Even newspapers will have to reinvent themselves to fend off the new competition riding on the wings of a new technology.

More and more people are getting their news and entertainment from other sources, foremost of which are broadcast media. Now there are new cellphones that can also download news and similar items that used to be carried only by traditional newspapers.

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POWER and speed give the new mobile media a leading edge. Zobel himself said in the presscon that when he’s still awake late in the evening, he would go to his PC to surf the Net for the early online editions of the major newspapers.

He typifies a growing number of busy readers, many of them abroad, who get their news updates several hours before the regular newspapers carrying the same reports hit the street. If one already read the news at least six hours earlier, why would he still buy a newspaper in the morning?

In a county where people are not a reading lot, this could be a problem for newspapers whose cover price keeps rising beyond the reach of Filipinos more than half of whom are languishing below the poverty line.

* * *

LOCAL businessmen on the go will operate in much the same fashion as soon as such pioneers as the Ayala Group are able to lay down the infrastructure and the e-commerce network.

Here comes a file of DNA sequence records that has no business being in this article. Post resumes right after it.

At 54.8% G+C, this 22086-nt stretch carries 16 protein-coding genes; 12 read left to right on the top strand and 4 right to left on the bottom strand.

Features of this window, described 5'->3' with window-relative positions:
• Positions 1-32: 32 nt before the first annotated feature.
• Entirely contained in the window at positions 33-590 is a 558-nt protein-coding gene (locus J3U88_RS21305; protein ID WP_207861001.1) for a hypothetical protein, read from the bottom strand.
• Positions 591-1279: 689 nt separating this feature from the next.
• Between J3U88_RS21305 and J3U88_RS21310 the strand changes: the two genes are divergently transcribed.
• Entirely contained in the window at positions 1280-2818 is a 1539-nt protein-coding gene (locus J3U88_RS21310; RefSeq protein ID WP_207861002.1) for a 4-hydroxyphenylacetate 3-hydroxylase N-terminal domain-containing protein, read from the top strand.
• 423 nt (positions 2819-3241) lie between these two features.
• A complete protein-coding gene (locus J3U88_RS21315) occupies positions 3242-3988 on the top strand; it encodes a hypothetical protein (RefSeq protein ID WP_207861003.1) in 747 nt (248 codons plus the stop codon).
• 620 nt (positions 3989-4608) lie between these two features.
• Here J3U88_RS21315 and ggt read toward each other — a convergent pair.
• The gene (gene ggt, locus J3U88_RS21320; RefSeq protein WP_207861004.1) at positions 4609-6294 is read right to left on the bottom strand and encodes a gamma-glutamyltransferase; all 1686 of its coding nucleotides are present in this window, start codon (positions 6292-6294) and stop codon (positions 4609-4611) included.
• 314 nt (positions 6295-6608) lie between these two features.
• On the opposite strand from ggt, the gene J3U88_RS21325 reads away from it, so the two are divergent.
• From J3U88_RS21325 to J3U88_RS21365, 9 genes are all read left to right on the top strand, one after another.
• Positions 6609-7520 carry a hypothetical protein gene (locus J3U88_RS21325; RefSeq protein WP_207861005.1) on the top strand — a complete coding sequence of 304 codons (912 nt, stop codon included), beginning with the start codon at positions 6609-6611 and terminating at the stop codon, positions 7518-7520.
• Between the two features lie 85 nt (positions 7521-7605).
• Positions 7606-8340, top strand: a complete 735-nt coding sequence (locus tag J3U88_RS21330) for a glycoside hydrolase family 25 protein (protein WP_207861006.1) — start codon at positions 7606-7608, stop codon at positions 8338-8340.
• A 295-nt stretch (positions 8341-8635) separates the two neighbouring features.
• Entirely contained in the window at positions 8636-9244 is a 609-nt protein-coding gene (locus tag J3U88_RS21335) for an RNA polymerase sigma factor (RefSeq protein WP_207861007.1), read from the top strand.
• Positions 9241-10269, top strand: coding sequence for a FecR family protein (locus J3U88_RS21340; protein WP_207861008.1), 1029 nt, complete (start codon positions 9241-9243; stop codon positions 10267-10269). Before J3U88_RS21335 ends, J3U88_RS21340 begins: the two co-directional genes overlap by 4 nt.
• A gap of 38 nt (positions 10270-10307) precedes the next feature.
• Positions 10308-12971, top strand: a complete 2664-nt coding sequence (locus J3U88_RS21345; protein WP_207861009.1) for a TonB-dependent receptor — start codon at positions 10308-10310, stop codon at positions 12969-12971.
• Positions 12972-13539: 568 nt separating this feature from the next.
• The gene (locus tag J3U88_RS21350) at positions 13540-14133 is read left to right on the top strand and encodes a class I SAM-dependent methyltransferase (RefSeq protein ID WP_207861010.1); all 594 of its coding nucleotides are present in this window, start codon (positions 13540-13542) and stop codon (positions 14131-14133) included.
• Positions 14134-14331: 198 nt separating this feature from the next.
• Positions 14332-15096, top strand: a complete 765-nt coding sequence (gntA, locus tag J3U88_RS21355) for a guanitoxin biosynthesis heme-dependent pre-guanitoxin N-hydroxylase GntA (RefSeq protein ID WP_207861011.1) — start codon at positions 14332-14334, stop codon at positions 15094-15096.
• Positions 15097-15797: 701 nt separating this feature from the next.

But the service providers are just one end of the New Commerce. All their sophisticated equipment and dazzling services would not mean much if the buying public is not prepared for it.

What for is all that high-tech stuff if cellphone-holders are generally satisfied with just texting inanities and swapping Erap jokes? How do we whip the nation forward if the people neither have the hardware nor the technical knowhow to be able to latch onto the New Commerce?

This new field still has to be lighted up by education and training. How ready are we technically? Do we have the laws to regulate this new human activity? Are there adequate safeguards to protect the consuming public and even businessmen from one another?

It’s still a long e-mile ahead, but it’s good that the Ayalas are not sitting in the shade waiting. They are out there in the sun running ahead and leading us to the future.

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(First published in the Philippine STAR of July 11, 2000)